My current balcony is west-facing and extremely hot in summer.

I use so much Parsley throughout the year, that I need a plentiful supply for my dinner plate (let alone my summer salads), but I’ll leave the dwindling Parsley leaves for the Birds to enjoy.  The image above shows the English Curley Parsley (Petroselinum crispum) half of the trough, next to a new Superb Fairy-wren visitor.

Looks pretty good from this angle last week, but I can assure you, it’s really going to seed in recent days.

The Italian Parsley (Petroselinum crispum neapolitanum)in the left half of the trough (not in image) is also going to seed.

The Oregano Hot & Spicey (Origanum sp.) seems to have larger leaves than ordinary Oregano, but that might just be a Spring surprise as I’ve never grown that variety of Oregano before either.

The Japanese Maple in front of my apartment balcony is now fully clothed in Spring foliage and the birds are starting to snack on the tiny shoots at the end of each branch, but with my garden supplying much of their needs, the Maple has been keeping a lot more young foliage this year.


I’d share more of the birds on the tree except that shooting through 2 thick panes of dirty glass does ‘not a photograph make.’

I have washed the windows twice recently, but I notice overnight rain last night has returned my lounge windows to their usual smeary self and it’s too cold this morning to open the sliding door its full width.

I’m now starting to recognise the individual wrens – half are the adult males in full blue breeding plumage, then there’s the occasional adult female, as well as various juveniles with varying pale blue patches, or spots, on their backs.

I’ve never been able to recognise any House Sparrows (apart from male and female of course).

Being off the computer and not at my desk through most of the last week or so, means I have got more done of my ‘to do’ list in one week, (than in the last year)!


My headaches have improved a bit too.  When I say off the computer, I am still turning on the computer to check emails etc each morning, but then turn it off soon after and self-discipline is growing in leaps and bounds.

I never realised how much time I wasted sitting at my desk watching the birds – well, I did, but the last week has proven exactly how much LOL 😀

You’re probably getting a bit sick of the same bird photos but when you have 6-7 Fairy-wrens visiting at the one time –  morning (9.30am and roughly 10.30am) and afternoon (about 3.30-4.30pm or a bit later), I’m sure you’ll agree they are worth the time.  What I find interesting is how they visit in groups and then, the House Sparrows join the party.

It’s extraordinary how one minute the balcony garden is devoid of avian life and next minute I can have as many as 10 birds dropping by now that Spring is here.  Some of my images are terrible and completely blurred.   Others which are pretty good and I have shared.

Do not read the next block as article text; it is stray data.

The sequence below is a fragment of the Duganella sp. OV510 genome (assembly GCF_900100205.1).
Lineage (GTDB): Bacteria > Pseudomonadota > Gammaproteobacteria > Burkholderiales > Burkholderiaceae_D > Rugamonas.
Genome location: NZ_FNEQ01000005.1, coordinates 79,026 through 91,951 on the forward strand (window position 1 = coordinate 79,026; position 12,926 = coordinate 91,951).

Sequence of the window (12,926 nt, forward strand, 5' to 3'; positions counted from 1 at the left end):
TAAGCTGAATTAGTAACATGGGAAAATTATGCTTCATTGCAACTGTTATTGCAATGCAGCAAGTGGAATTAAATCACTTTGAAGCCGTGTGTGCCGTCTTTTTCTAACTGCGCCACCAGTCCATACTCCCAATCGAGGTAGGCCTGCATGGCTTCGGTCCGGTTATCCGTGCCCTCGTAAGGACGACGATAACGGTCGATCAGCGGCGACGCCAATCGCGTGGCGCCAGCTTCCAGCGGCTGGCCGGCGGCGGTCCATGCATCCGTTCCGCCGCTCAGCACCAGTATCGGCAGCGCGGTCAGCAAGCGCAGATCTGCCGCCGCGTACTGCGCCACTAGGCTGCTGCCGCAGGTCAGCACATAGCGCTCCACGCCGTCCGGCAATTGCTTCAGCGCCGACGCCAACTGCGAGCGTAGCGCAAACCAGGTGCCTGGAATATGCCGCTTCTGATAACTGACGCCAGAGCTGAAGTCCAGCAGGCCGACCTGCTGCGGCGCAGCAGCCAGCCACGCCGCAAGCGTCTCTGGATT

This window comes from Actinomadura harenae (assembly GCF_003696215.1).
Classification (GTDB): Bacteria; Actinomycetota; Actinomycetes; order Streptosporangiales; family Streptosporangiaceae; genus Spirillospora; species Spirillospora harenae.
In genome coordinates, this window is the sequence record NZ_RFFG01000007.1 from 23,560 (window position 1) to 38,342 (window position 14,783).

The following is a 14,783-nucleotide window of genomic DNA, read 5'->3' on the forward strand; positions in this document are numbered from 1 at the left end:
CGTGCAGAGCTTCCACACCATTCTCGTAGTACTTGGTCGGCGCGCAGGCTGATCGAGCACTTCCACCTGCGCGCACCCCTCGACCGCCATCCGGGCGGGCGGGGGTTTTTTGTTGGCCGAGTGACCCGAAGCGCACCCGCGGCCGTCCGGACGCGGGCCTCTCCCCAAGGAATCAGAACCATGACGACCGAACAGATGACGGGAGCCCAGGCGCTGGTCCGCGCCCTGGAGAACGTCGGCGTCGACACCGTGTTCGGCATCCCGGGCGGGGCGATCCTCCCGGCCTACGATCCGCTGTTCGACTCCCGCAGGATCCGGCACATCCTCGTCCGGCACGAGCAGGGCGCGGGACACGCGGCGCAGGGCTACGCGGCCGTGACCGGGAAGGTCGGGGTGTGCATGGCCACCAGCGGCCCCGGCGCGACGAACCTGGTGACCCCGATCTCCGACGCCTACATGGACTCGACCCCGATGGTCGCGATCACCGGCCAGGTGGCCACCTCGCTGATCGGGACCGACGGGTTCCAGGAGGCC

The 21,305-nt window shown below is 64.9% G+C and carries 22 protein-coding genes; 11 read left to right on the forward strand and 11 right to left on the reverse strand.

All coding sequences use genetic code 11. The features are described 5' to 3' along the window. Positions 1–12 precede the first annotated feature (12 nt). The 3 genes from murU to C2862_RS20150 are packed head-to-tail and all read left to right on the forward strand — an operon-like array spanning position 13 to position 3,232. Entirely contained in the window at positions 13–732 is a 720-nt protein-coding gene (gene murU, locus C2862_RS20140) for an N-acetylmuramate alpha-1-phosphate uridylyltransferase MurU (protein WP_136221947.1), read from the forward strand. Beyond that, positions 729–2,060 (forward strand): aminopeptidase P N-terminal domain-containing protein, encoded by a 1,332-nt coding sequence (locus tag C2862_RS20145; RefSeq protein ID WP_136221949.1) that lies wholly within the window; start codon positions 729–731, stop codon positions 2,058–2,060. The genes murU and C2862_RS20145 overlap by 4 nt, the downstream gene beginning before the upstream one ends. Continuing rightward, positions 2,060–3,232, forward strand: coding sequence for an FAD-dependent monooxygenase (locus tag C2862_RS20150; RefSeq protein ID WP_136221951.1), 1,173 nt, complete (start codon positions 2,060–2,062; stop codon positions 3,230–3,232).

This mosaic below gives you an inkling of how much fun it is to follow the wrens as they visit each and every plant on my balcony – half the time, I have not the slightest idea what they’re eating, but presume it is the youngest shoots.  Even the multi-coloured flowering Nemesia (Nemesia fruticans) gets a visit.  The birds seem to remember all the pots I put seed in a couple of weeks ago and still visit in hope of a second feed (?), but they also walk around the balcony tiles and the back of the potted plants hoping for some spilt seed.

The images below were made in about 15-20 minutes.   The one on the bird bath is obviously a juvenile.

When I’ve finished today’s paperwork and filing, I will finally be caught up with the ‘to do’ list.  Not that I’m a procrastinator per se, merely that I take my life in enforced retirement one day at a time.  Living Mindfully amidst a bountiful tiny garden in a Room With a View has to be one of the most rewarding and enjoyable pastimes if you have Chronic Illness and Pain.

Being housebound more and more as the months go by is not to say I don’t get frustrated and feeling a little down or depressed at times (when I’d rather be out on a nature walk taking photos), but all in all, being able to appreciate the small things in life is a blessing that I’ve gradually acquired.

I will eventually get back to sharing more images from my archives, but in the meantime, time to turn off the computer 😀

“If you are depressed you are living in the past. If you are anxious you are living in the future. If you are at peace you are living in the present.” 

Lao Tzu 


I’ve been trying to stay off the computer in the interests of Health & Happiness.  I discovered how much better my chronic 20 month-old headache is for starters.

Sorry folks, but even blog reading and commenting is severely rationed.

I’ve also been trying to do some Odds & Sods e.g. sorting out old linen and kitchen wares for the charity shop.  Culling a few more books.

The remaining task of downsizing my heavy potted plants and pot-bound ones between bright sunny afternoons and rainy cold afternoons is still in progress.